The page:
More than 5,000 domestic violence victims not voting
Fevzi Kızılkoyun ANKARA
Women wave posters as they march in protest against domestic abuse in Istanbul, July 20. REUTERS Photo / Can ErokMore than 5,000 women who are the victims of domestic violence will not be able to vote in Turkey’s Aug. 10 presidential elections due to security reasons.
Some 2,500 domestic violence victims stay in women’s shelters, while 2,983 others are under police protection due to immediate threats to their lives. Women rights’ organizations, led by the Women Studies Association, applied to authorities to amend the regulations to allow the women to vote without revealing their identities.
But after consulting security services, the Family and Social Policies Ministry ultimately ruled that “the rule of secrecy and the ongoing threats” made it impossible to let the domestic violence victims vote in the elections.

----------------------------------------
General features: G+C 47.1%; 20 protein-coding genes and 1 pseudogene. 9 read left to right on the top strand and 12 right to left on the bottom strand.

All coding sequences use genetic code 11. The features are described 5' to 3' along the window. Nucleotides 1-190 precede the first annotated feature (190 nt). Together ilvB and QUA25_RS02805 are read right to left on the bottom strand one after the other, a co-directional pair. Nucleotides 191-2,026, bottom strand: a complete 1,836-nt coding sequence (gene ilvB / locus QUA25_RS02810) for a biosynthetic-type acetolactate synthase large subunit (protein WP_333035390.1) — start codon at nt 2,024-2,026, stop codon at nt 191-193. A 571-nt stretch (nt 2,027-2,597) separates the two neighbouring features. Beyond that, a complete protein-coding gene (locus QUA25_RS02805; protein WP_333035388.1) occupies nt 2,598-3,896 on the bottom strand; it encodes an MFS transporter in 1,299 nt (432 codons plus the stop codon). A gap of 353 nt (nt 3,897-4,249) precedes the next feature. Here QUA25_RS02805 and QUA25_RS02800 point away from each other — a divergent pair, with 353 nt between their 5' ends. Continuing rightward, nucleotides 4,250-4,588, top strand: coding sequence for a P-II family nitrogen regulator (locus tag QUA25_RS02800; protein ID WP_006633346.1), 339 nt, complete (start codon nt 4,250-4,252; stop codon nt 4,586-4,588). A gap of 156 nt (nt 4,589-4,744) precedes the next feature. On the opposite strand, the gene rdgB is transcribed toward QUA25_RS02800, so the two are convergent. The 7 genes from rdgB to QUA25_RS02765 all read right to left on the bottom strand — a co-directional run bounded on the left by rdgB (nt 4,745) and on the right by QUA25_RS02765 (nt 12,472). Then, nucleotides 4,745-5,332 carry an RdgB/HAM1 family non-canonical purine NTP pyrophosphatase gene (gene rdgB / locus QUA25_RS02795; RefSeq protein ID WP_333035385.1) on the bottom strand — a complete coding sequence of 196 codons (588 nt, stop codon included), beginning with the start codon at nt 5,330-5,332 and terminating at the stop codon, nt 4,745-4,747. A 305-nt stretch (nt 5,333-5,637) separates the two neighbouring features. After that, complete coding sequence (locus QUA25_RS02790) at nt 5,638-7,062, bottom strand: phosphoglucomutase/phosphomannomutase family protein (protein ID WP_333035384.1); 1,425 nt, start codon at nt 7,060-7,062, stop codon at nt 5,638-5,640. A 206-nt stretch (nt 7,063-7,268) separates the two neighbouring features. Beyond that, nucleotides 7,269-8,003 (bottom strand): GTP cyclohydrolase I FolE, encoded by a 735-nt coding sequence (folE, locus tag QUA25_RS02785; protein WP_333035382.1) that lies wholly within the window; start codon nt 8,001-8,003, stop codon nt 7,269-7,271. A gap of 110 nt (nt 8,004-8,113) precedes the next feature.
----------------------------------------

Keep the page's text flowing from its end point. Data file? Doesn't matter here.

Turkey ranked 120th of 136 nations in the World Economic Forum’s 2013 Gender Gap Index, down 15 places since 2006, while a 2011 U.N. report indicated domestic violence rates were almost twice those in the United States and 10 times higher than in some European countries.
According to the Council of Europe (CoE), it is estimated that at least 12 women are killed by gender-related violence in Europe every day. In 2013, available statistics showed domestic violence claimed the lives of 121 women in France, 134 in Italy, 37 in Portugal, 54 in Spain and 143 in the United Kingdom.
“In Azerbaijan, 83 women were killed and 98 committed suicide following cases of domestic violence, while data collected by the media in Turkey reported that at least 214 women were killed by men last year, mainly in cases of domestic violence and often despite these women having asked the authorities for protection. Available data covering the first six months of 2014 in many European countries continue to show such alarming figures,” the CoE had said last month.